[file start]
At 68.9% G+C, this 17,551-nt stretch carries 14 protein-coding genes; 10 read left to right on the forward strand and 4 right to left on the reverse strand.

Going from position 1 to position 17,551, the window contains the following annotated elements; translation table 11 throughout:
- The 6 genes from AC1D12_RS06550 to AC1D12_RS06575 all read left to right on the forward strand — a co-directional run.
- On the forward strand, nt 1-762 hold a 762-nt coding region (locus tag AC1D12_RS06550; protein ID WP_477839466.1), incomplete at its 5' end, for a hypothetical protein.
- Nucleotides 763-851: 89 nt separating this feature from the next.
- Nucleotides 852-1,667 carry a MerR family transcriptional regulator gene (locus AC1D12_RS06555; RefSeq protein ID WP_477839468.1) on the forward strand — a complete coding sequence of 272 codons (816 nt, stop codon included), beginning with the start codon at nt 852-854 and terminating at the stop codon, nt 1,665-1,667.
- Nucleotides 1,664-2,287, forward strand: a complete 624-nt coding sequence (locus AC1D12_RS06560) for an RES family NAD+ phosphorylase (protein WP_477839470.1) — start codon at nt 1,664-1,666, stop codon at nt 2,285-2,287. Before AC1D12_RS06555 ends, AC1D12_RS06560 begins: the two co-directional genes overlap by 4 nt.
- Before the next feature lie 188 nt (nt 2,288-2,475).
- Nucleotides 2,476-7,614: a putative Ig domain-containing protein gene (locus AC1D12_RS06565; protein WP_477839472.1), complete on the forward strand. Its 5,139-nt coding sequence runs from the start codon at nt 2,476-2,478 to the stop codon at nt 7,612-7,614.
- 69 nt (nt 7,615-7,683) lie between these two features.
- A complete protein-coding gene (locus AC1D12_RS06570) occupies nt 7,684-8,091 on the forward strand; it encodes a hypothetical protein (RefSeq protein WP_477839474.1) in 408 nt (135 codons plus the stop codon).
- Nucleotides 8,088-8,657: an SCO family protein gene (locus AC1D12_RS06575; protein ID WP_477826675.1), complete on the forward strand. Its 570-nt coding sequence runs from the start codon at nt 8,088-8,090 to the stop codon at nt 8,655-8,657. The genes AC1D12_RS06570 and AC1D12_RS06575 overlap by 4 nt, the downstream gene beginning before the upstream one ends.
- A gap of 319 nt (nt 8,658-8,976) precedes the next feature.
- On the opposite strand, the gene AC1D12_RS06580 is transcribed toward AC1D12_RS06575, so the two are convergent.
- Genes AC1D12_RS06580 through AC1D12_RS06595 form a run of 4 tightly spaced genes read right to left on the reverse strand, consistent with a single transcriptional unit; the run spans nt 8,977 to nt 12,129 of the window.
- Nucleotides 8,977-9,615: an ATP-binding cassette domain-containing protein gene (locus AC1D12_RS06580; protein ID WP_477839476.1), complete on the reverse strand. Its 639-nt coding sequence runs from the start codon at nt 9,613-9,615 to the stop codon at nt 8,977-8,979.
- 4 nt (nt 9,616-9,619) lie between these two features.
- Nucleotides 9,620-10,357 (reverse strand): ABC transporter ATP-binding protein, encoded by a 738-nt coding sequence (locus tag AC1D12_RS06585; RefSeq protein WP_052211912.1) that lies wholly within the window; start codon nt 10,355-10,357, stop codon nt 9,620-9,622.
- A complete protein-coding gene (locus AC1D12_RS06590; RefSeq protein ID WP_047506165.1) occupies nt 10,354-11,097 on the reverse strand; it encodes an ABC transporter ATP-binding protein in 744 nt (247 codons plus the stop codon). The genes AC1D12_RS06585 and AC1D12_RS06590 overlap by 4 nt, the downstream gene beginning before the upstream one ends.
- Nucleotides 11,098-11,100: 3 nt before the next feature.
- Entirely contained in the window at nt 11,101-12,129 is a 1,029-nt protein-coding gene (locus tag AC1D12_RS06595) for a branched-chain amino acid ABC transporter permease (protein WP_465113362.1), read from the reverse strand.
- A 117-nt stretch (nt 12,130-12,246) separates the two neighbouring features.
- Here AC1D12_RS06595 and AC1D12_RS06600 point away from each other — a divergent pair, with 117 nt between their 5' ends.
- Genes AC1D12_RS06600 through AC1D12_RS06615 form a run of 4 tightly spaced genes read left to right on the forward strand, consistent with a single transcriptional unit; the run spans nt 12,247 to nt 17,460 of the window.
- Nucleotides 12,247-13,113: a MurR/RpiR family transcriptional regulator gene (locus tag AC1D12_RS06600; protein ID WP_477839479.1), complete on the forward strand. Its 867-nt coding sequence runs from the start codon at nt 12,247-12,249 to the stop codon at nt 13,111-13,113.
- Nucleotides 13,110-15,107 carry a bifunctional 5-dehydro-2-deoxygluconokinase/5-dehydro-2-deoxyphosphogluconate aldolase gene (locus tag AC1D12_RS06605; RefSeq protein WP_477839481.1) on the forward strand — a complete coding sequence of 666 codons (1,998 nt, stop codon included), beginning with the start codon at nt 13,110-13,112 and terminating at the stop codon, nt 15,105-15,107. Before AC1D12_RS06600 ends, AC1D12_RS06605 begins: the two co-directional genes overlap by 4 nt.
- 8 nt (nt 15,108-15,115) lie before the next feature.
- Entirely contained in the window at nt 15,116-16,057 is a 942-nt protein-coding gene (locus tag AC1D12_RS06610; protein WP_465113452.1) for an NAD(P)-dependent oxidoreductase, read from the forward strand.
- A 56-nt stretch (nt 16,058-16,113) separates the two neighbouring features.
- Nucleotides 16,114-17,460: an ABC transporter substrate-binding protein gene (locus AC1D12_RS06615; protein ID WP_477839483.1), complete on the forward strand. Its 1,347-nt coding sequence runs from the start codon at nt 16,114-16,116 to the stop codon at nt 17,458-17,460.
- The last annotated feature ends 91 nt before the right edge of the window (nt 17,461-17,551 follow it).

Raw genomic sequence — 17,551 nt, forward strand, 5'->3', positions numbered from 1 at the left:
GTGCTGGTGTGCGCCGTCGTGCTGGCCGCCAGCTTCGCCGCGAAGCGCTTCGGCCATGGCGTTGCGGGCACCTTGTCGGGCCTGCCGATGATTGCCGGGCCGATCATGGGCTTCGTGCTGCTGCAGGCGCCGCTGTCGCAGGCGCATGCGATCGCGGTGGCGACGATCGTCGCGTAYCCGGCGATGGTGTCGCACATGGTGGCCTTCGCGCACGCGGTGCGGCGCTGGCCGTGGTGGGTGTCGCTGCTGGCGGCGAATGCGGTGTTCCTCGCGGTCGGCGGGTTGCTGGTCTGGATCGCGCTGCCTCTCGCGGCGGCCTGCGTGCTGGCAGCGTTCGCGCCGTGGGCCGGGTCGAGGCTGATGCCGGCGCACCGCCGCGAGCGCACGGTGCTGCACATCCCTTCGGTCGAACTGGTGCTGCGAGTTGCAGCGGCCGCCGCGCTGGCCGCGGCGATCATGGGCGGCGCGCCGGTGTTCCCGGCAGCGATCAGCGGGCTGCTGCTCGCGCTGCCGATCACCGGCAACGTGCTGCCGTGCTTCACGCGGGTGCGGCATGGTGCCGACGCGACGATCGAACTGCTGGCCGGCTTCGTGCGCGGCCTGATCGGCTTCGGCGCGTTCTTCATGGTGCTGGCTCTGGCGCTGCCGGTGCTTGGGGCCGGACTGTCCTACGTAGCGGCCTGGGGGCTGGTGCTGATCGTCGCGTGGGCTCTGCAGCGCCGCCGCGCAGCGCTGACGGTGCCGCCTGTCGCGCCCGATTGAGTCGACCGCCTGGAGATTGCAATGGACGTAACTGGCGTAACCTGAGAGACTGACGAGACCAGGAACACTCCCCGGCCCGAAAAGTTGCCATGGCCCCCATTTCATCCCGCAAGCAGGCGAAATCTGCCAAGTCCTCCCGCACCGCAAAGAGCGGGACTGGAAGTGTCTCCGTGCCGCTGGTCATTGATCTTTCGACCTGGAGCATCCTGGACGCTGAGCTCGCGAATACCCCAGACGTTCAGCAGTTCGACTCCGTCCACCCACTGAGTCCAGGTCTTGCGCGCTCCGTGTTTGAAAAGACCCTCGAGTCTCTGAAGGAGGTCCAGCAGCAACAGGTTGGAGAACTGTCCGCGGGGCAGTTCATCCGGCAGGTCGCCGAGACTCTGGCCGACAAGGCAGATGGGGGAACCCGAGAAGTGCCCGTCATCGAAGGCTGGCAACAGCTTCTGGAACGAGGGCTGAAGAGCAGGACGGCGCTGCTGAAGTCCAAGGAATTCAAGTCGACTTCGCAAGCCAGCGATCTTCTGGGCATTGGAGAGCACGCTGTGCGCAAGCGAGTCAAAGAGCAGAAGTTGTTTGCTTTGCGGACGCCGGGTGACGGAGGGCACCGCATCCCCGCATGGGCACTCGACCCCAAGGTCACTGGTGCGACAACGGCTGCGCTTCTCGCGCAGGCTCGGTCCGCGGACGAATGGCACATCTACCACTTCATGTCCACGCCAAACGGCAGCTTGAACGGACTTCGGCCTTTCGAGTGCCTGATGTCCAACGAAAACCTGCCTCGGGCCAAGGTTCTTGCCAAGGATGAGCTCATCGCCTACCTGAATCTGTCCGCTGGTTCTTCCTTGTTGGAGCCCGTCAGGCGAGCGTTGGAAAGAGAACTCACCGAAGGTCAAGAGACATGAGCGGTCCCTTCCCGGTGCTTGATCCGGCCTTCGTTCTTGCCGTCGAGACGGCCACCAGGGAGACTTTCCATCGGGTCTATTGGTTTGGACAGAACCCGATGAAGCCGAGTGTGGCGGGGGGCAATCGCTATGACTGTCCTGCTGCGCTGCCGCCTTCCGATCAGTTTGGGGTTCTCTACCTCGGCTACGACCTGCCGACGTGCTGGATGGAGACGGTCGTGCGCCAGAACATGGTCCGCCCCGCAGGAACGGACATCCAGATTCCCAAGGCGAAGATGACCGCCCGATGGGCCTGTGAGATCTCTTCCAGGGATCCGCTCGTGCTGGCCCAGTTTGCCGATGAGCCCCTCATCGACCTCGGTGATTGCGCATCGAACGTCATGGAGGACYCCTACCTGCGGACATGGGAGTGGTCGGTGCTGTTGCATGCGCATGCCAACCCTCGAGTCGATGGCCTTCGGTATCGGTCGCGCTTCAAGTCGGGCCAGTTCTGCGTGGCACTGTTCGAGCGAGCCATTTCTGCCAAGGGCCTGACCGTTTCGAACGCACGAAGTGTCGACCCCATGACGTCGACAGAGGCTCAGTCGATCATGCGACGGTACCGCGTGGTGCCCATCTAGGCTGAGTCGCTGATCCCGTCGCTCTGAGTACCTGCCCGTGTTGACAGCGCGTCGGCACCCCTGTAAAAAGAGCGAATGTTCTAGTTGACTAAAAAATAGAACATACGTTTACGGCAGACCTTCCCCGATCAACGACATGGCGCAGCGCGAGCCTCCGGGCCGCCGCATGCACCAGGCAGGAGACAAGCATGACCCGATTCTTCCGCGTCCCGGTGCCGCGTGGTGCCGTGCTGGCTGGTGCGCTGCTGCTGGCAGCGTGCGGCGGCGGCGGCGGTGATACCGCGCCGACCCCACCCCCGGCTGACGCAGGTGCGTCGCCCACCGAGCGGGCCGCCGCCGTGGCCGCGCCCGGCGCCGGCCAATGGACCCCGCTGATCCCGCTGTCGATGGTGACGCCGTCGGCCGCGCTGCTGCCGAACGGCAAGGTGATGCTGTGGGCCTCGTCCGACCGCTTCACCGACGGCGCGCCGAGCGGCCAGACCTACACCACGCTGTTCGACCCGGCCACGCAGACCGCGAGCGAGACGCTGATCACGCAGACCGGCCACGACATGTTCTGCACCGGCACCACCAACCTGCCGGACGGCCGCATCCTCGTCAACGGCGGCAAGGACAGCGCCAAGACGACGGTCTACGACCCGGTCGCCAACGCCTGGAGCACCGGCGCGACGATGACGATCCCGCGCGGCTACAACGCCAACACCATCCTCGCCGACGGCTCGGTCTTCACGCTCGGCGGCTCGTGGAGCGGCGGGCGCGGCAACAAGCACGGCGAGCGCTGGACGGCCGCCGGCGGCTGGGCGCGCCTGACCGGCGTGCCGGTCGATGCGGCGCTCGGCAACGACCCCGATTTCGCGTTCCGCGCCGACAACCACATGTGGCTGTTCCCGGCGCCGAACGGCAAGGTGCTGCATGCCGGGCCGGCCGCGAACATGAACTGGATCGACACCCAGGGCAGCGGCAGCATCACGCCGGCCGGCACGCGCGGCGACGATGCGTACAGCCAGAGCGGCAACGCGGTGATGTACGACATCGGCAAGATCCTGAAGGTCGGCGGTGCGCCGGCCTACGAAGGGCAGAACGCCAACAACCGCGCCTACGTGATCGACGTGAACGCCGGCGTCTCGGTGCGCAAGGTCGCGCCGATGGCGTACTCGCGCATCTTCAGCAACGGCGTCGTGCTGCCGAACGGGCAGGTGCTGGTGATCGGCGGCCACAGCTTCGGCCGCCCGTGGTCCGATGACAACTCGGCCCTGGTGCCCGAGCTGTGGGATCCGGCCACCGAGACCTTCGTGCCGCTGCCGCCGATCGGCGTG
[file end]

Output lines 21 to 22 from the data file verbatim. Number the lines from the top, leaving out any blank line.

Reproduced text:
- Entirely contained in the window at nt 11,101-12,129 is a 1,029-nt protein-coding gene (locus tag AC1D12_RS06595) for a branched-chain amino acid ABC transporter permease (protein WP_465113362.1), read from the reverse strand.
- A 117-nt stretch (nt 12,130-12,246) separates the two neighbouring features.